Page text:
Jonassen and Reeves (1996) summarize the theoretical foundations for using software programs as cognitive tools:

Research Context

This paper describes the use and effects of cognitive tools within an undergraduate engineering course at the U. S. Air Force Academy (USAFA) in the USA. In addition to traditional knowledge and skill objectives, the course focuses on "higher order" outcomes such as "framing and resolving ill-defined problems," "communicating with multiple media," "exhibiting intellectual curiosity," and "developing a rich conceptualization of engineering." This course integrates concepts and skills from all five engineering disciplines taught at USAFA. Learning opportunities within ENGR 110 are situated within the context of a challenging scenario: the establishment of a research station on Mars. Three major tasks are included the course: 1) getting to Mars, 2) constructing a research station on Mars, and 3) operating an energy plant there.

The design of the ENGR 110 course was guided by the evolving literature on situated cognition within authentic learning environments (Brown, Collins, & Duguid, 1989). Herrington (1997) identifies nine characteristics or elements of a situated learning model as:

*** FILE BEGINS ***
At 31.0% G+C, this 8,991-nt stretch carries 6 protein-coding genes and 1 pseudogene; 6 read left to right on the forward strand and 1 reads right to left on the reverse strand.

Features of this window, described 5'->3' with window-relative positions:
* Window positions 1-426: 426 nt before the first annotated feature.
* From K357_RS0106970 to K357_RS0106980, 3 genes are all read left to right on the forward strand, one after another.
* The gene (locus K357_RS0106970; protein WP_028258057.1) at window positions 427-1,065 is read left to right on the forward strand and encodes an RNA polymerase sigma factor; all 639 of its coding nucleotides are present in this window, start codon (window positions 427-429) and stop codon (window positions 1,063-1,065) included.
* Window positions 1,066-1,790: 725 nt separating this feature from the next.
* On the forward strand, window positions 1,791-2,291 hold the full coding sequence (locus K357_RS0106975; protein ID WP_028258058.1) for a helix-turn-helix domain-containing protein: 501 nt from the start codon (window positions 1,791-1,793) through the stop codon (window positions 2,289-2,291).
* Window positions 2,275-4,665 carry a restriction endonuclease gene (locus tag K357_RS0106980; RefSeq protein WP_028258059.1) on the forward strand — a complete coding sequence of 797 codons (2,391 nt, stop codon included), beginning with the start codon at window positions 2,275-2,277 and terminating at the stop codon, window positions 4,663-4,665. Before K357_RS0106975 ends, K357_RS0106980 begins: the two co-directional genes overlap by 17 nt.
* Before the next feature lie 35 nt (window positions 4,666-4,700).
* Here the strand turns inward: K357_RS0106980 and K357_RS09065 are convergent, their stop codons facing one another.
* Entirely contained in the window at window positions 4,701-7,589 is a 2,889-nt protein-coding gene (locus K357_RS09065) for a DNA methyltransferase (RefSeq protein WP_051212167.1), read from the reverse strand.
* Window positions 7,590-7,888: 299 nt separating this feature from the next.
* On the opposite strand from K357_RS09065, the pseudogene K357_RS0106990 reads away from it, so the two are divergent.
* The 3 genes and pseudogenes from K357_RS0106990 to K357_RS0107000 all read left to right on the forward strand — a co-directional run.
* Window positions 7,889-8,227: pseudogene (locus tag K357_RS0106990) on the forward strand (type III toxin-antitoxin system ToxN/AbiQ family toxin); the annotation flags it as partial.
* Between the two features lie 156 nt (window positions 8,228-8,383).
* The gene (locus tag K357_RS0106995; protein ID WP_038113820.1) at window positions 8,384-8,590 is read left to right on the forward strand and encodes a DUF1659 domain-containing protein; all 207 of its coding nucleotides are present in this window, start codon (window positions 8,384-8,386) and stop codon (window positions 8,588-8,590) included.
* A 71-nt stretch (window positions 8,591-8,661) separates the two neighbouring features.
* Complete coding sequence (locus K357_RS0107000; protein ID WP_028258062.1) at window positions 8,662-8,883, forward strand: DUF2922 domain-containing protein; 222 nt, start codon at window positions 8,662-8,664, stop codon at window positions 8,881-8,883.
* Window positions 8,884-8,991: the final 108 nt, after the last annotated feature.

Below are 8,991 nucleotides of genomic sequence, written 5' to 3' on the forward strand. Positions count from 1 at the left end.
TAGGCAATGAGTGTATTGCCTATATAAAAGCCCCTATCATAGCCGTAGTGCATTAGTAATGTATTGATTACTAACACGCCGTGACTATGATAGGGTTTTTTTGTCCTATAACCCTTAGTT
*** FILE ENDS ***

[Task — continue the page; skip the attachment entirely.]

At USAFA, all cadets have their own computers in their rooms with access to many electronic resources such as word-processing, spread-sheets, multimedia presentation software, e-mail, and the World Wide Web (WWW). We viewed these software programs as "cognitive tools" in the sense described above. There were many opportunities to use these cognitive tools within the course. For example, at the end of each task, cadet teams make formal military briefings attended by their peers, instructors, and others from USAFA. Microsoft PowerPoint, a presentation package, was used by the teams to support their briefings. This tool enabled the cadet teams to represent what they had learned to others.

The course also involves "hands-on" projects such as building and flying model rockets. The data collected from the flights is entered into spreadsheets, and the cadets add other data to calculate what kind of rocket and fuel would be needed to support the Mars Mission. An elaborate WWW site was constructed to support cadet access to the wealth of information around the globe about Mars and space travel. In the third task, cadets collaborated in the development of computer models of the power plants they would construct on Mars to support their research stations. The use of these and other cognitive tools was an integral component of the overall situated learning environment.